A few days after Journeying James gave a talk at R.O.X. BHS, I saw his blog about “Project Jomalig: Feed the Kids, Change the World”, and immediately reserved a slot (April 12-14, 2013).
I like being able to reach out to the community as much as I love traveling. And this is the perfect opportunity for me to do both! The goal is simple. To go to the island, feed the malnourished kids, educate the mothers and give livelihood projects to the parents. But I realized that it’s a lot of work, and would definitely need coordination. And James cannot do it alone.
This is my chance to visit a place that not a lot of people has gone to. Jomalig was formerly a part of the Polilio Group of Islands until it was separated in January 1961. It is one, if not the the farthest municipal island of Quezon Province.
It took us about 3 hours of road travel and six hours boat ride to reach the remote island thru Lamon Bay. This includes the 1 1/2 hour flat boat ride without life vests and some big splashes of water.
One of my fellow travelers, wanted to kiss the land when we reached shore.
The island was once ruled by a Datu who had a daughter. The princess was so beautiful that she had a lot of suitors. A young man from a neighboring island really wanted to marry her. Like the others, he was also turned down. But this young man would not give up; and so the Datu challenged him. He said that he would give his daughter’s hand in marriage if he would be able to roam the entire island (and shoot three fishes in every lake) in one day. Surprisingly, he did complete the challenge and gained the Datu’s respect. However, he was only able to kiss the princess and then died. The people shouted “Humalik”, and the Datu named the island “Humalik” to honor the young man. The name was changed to Jomalig when the Americans conquered the Philippines.
This provincial island had the highest prevalence rate (32.29 percent) of malnourished children in Region IV (Regional Sub-Committee on Nutrition of CALABARZON, 2012). It was also identified by DSWD as one of the 600 poorest municipalities in 2012. The poorest families in Jomalig are beneficiaries of 4Ps (Pantawid Pamilyang Pilipino Program). But this is just to get them started. The community still has a long way to go. But I believe they will be able to stand-up to the challenge of self-sustainability.
I was both amazed by the beautiful sights and affected by the situation of undernourished children. I asked myself, why those kids are in such a bad condition. Jomalig is a beautiful island with lots of resources. The friendly people, beautiful beaches, rich and abundant soil, and a vast ocean that gives plenty of fresh sea food.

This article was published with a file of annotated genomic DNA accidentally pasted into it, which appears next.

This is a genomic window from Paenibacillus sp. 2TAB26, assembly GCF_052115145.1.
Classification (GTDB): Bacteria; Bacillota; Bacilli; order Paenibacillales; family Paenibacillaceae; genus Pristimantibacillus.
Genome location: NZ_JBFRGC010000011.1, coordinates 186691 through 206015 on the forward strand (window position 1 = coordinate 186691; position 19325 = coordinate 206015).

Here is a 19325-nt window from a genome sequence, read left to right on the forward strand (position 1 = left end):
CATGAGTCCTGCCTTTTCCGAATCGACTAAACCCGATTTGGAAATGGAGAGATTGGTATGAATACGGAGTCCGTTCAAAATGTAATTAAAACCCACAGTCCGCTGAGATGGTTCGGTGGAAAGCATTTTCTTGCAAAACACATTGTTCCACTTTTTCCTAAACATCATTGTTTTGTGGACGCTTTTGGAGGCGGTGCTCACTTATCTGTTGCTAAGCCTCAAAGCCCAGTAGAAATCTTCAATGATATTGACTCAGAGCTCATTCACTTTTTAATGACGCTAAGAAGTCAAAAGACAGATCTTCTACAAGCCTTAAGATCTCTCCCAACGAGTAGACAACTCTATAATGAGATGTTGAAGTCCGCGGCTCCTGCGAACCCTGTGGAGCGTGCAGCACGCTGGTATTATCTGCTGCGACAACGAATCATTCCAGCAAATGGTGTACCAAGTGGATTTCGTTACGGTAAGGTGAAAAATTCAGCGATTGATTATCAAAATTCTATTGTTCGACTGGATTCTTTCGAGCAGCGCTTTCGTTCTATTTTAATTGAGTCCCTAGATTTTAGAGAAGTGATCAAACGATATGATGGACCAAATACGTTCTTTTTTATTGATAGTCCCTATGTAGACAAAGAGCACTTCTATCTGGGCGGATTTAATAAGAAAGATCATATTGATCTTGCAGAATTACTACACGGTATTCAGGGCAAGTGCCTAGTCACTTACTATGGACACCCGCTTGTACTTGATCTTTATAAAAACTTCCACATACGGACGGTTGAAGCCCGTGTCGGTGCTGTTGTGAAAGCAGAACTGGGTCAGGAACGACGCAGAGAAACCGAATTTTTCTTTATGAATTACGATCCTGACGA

There could be a lot of different factors causing the health issues of the children. It could be because of financial constraints, readiness of the parents, and/or lack of knowledge on how to use their resources. There is help being extended to the island of Jomalig. Constant monitoring and follow-up are also needed to ensure success. But the 6-hour boat ride is really a challenge for anyone who plans to go there and reach out.
They do try to earn a living. But they also need to be educated about how to use existing resources to improve their way of life. I do hope we get a boost in tourism to add to their livelihood. If you are reading this blog, please consider Jomalig as your next destination.
Offbeat Travelers helping the island communities.
Journeying James brought nine other travelers to kick-start Project Jomalig: Feed the kids, Change the world. Every year, he reaches out to his fellow travelers and readers to support a cause for a chosen community. He has chosen Jomalig, Quezon, this year, to help address the malnutrition. Read more about it in his blog: http://journeyingjames.com/
We also got a chance to meet Ervin Macalicdem, and his lovely wife– Vanessa, of Schadow1 Expeditions. Ervin went around the island for his mapping project and had opportunity to be the first person to put the streets of Jomalig on the internet. If you’d like to take a peak at what Jomalig has to offer, please visit his website: http://www.s1expeditions.com/
The rest of us just love traveling, taking photos, and reaching out. We all participated in the outreach portion of the tour. We gave out multivitamins in one of the sitios; and had a feeding program where the moms prepared lugaw with egg and malunggay to feed the children. Our beneficiary is just a small group of kids with their moms. But it was a delight to see the their faces as we handed over the multivitamins, and chatted with them while they were having their delicious bowl of porridge.
Leaving the island.
I last set foot on Salibungot, the golden sand beach at the SouthWest tip of the island. I took part on the jump shots taken by my fellow travelers as celebrate the joy of being there in Jomalig. I have met 9 other people in my journey, as well as the nice Jomaligins; I have bummed around two untouched beaches in a remote island, walked toward an islet as well; and made a small contribution to improve the well-being of the kids in a small community. If offbeat-traveling means all this, and more, I vow to stop being a tourist and be more of the Traveler that I am now.
Learn more about Jomalig, Quezon by following these bloggers:
Journeying James – a well-known adventurer, backpacker and runner and newbie surfer & Travel Blogger who started Project Jomalig.
Schadow1 Expeditions – this guy has put the sitios of jomalig on the internet maps.